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Masked Hypertension Is Hiding Your High Blood Pressure

By    |   Friday, 17 Jun 2016 05:03 PM

People who have different blood pressure readings when taken at separate locations could be at risk for masked hypertension. False readings could have adverse effects when hiding actual hypertension, or high blood pressure.

Masked hypertension might present as a normal blood pressure reading in the doctor’s office, but reveal its elevated state when taken outside of the office.

As many as 10 percent of patients may experience masked hypertension, according to Hypertension Research.

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The condition often affects men, young patients, and people who are stressed or perform increased physical activity. Smoking and drinking may also contribute to masked hypertension.

Diabetes, kidney disease, and other chronic conditions increase the risk of both hypertension and masked hypertension, according to Cedars-Sinai in Los Angeles.

African-American men, who are at increased risk for high blood pressure, also have an increased risk for masked hypertension.

The misdiagnosis leads to improper treatment and threatens a person’s health because the high blood pressure condition remains hidden.

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A quiet, comfortable medical clinic may lower blood pressure readings for some people who have more stress and anxiety outside of the office, the Mayo Clinic reports. A condition called white-coat hypertension results in higher blood pressure readings, partly because of the stress of visiting the doctor or being tested.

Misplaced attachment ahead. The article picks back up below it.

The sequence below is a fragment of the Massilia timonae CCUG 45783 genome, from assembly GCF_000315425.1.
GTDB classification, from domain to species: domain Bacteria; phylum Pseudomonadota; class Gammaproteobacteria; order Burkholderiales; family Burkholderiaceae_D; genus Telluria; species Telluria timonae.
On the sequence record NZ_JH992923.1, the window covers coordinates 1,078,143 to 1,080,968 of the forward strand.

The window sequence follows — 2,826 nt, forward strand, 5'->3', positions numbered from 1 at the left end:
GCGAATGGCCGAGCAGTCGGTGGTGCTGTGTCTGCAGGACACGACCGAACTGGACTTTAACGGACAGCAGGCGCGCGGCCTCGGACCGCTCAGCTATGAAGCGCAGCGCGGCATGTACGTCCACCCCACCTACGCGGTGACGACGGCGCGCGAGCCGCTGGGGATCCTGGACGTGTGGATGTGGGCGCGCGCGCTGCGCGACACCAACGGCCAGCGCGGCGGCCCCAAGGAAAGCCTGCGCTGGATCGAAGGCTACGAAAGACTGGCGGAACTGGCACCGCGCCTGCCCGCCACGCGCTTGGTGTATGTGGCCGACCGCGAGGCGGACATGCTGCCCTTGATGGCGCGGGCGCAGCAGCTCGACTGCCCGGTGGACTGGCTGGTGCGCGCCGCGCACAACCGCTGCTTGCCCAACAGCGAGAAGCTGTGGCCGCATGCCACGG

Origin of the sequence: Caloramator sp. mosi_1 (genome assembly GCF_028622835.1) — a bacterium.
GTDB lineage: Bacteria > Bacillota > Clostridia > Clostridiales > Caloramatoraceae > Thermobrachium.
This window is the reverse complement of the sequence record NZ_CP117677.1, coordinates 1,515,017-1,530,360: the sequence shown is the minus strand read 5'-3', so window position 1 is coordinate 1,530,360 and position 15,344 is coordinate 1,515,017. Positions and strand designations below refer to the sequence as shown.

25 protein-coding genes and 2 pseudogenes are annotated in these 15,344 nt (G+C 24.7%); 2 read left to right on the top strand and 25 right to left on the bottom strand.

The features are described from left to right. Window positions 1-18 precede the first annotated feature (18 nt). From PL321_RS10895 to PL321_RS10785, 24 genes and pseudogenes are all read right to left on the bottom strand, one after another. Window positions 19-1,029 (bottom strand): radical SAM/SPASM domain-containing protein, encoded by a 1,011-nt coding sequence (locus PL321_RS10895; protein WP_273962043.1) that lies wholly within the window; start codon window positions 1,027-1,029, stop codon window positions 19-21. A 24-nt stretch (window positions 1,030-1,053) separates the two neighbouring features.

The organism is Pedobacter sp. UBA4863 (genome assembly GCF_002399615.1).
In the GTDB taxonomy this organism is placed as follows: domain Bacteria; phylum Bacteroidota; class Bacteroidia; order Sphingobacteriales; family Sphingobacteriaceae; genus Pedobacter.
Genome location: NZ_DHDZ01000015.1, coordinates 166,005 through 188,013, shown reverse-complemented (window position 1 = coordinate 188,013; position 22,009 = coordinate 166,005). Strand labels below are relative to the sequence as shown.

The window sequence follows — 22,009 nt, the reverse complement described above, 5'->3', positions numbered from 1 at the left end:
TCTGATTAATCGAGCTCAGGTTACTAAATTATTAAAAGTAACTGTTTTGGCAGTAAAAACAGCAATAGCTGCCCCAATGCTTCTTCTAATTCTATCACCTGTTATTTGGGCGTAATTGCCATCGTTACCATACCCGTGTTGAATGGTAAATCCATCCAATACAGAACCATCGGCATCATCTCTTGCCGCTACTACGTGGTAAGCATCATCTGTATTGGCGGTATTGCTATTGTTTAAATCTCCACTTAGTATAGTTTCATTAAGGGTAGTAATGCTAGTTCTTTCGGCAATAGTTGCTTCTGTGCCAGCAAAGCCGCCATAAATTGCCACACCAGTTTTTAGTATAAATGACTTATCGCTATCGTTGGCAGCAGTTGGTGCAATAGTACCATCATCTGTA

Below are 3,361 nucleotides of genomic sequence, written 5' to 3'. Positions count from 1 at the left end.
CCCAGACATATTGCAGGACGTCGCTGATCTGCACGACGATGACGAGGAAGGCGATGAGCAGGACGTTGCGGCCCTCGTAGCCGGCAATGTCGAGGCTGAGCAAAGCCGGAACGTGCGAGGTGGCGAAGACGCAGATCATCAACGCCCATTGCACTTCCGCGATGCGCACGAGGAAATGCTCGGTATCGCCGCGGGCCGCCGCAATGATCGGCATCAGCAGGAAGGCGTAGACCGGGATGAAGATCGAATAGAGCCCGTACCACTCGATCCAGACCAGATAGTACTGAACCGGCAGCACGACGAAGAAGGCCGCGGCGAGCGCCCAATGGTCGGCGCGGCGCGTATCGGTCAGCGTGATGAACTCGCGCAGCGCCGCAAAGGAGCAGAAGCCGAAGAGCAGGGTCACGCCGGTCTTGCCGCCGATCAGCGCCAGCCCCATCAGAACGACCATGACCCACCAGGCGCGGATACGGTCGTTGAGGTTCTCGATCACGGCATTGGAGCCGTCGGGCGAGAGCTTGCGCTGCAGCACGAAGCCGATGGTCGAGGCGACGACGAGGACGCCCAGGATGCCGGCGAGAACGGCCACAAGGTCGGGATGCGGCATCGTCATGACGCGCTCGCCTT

Many people detect the conflicting blood pressure measurements when testing their own readings at home. Having a home monitor helps resolve the issue. Doctors usually treat the condition based on the higher readings, or they will ask patients to bring in their home monitors to make sure they are working properly.

Masked hypertension can be discovered when special monitoring and testing takes place. Doctors may use ambulatory blood pressure monitoring to make a diagnosis over a period of time outside of the office. It provides a better overall picture of the patient’s blood pressure so appropriate treatment is administered.

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People who have different blood pressure readings when taken at separate locations could be at risk for masked hypertension. False readings could have adverse effects when hiding actual hypertension, or high blood pressure.
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2016-03-17
Friday, 17 Jun 2016 05:03 PM
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